I’m fortunate in that, by having lived in different cultural contexts, this has been made so clear. The same effect is true for us all, though, and plays out in multiple ways.
One of the more damaging examples concerns the labels that others apply to us. For example, I worked as a systems analyst for a number of years. A number of people of my acquaintance consequently mentally filed me as an “IT geek” – a label which I’ll proudly wear! However, along with the label came a set of preconceptions about how an IT geek should behave, and what an IT geek should be interested in. Ever since, these people have – often quite visibly – experienced a severe cognitive dissonance when my interests and work failed to fit the stereotype, being unable to take seriously work that I’ve done outside what they consider to be my proper domain. That’s bad for me, and bad for them.
A different issue arises when, through habit, we accept others’ labels, and try to live up to them. My last blog post brought a response from a friend who was considering quite a major life change. Her friends and family oppose this, and were giving her advice to stay where she is. It’s a situation I know well – I encountered a lot of opposition when I decided to learn Welsh, for example. There are times when an opportunity for personal growth requires us to break the parameters of labels that others have applied to us: that’s painful for them. If we have allowed those labels to define us, and fallen into the habit of conforming to them, then personal growth can be all the more painful for us as well – indeed, it may be so painful that we don’t go through with it.
Name can impose expectations we try to live up to; they bring associations other people try to fit us in to. If we don’t maintain awareness of these, our behaviour and thinking becomes shaped by them; the name creates the identity. Labels create attachments, and the fear of losing or breaking them. Personal identity becomes a shared creation, not entirely under the ownership of the individual. Some people are quite happy with this; others are unaware of it and unhappy. (This may historically be the natural way of things, which again creates dissonance between people from different cultures – I’ll return to this in a future post).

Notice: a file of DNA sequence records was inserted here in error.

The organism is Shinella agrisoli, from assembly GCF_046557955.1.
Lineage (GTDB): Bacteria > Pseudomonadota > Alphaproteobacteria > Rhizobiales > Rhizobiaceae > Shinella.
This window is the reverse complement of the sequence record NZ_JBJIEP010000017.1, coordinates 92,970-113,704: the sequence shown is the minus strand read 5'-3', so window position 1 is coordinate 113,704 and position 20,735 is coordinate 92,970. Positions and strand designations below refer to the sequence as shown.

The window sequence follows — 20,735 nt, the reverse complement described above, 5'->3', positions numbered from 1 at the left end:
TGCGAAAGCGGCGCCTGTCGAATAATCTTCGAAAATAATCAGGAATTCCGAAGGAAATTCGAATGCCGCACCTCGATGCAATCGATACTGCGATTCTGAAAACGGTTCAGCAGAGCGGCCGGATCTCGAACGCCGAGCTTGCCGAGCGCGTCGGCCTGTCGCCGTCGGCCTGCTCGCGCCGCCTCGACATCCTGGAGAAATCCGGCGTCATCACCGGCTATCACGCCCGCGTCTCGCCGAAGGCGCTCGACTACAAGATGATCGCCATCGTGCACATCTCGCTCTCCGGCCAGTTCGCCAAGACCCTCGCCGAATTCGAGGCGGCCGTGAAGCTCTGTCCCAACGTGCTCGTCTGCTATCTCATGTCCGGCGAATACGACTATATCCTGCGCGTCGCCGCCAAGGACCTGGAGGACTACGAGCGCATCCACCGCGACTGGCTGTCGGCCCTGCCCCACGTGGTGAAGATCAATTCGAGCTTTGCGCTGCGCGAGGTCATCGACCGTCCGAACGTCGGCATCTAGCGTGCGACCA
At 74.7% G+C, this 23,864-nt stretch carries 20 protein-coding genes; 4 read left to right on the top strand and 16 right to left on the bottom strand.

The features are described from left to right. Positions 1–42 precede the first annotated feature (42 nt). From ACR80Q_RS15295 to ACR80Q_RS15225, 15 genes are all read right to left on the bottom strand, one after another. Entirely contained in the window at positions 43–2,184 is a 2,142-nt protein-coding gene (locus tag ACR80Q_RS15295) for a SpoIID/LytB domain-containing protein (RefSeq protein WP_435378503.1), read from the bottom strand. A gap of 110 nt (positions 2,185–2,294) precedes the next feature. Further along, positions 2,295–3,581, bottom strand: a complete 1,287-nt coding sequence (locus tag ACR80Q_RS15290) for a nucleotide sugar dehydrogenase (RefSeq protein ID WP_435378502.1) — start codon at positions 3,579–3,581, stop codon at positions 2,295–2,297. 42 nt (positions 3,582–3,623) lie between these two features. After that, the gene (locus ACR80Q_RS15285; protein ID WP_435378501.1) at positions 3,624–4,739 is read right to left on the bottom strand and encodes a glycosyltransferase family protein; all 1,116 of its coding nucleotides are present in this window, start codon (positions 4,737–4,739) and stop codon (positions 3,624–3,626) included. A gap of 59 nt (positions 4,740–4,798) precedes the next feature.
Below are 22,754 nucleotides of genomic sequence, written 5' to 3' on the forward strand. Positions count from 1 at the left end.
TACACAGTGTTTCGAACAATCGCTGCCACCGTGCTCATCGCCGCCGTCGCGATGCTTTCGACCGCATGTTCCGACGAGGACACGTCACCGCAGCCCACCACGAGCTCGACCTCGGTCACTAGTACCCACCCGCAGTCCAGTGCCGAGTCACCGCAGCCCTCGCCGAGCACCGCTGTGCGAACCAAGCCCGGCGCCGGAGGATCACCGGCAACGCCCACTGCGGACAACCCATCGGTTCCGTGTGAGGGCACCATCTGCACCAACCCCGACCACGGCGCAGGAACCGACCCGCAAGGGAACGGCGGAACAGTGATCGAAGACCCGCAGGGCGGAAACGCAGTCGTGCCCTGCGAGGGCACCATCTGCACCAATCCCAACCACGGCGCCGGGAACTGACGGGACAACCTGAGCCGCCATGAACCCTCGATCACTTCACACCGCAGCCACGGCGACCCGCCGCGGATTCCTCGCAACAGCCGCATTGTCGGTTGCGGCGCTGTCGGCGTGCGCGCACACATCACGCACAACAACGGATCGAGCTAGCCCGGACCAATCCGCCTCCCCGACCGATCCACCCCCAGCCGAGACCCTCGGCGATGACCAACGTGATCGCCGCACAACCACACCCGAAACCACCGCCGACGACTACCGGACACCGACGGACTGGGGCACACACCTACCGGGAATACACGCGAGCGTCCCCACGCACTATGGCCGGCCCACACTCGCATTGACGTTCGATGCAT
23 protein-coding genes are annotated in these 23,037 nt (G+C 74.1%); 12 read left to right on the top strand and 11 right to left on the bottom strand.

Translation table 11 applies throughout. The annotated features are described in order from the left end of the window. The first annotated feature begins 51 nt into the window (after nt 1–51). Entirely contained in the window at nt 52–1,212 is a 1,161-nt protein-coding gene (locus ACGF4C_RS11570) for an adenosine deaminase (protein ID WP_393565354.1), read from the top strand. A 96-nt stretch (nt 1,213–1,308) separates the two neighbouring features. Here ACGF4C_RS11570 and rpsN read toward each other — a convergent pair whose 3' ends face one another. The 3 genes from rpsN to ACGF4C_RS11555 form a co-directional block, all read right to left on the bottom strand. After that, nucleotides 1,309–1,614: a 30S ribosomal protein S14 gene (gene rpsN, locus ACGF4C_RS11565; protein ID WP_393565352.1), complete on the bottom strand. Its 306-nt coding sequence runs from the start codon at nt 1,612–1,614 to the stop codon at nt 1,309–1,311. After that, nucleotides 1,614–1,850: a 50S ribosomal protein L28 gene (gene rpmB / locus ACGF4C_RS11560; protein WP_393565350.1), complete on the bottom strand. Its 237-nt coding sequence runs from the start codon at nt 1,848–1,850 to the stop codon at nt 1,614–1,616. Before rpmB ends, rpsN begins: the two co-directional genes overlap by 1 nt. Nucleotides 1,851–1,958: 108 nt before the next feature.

As individuals interested in personal growth, the lesson is to build an awareness of this process in our own lives. What names and labels have been applied to us, and are they shaping us? Are we developing habits and attachments that might become barriers to our future development?
Equally important is to be aware of our own behaviour towards others. Are we dealing with them as they truly are? Or are we only interacting with the label we’ve given them?
Shakespeare, writing about two young lovers who could never find happiness because of their names, reminds us to look at the true nature rather than the label.
‘Tis but thy name that is my enemy;
Thou art thyself, though not a Montague.
What’s Montague? it is nor hand, nor foot,
Nor arm, nor face, nor any other part
Belonging to a man. O, be some other name!
What’s in a name? that which we call a rose
By any other name would smell as sweet;
So Romeo would, were he not Romeo call’d,
Retain that dear perfection which he owes
Without that title. Romeo, doff thy name,
And for that name which is no part of thee
Take all myself.
A rose by any other name is still beautiful and fragrant; a rose by any name has thorns that pierce and bind. Being aware of the name of the rose, being able to see the reality rather than the name, is an important step towards fulfilling our potential.
Image: Concrete Rose by massmarrier, on Flickr. Used under a Creative Commons license.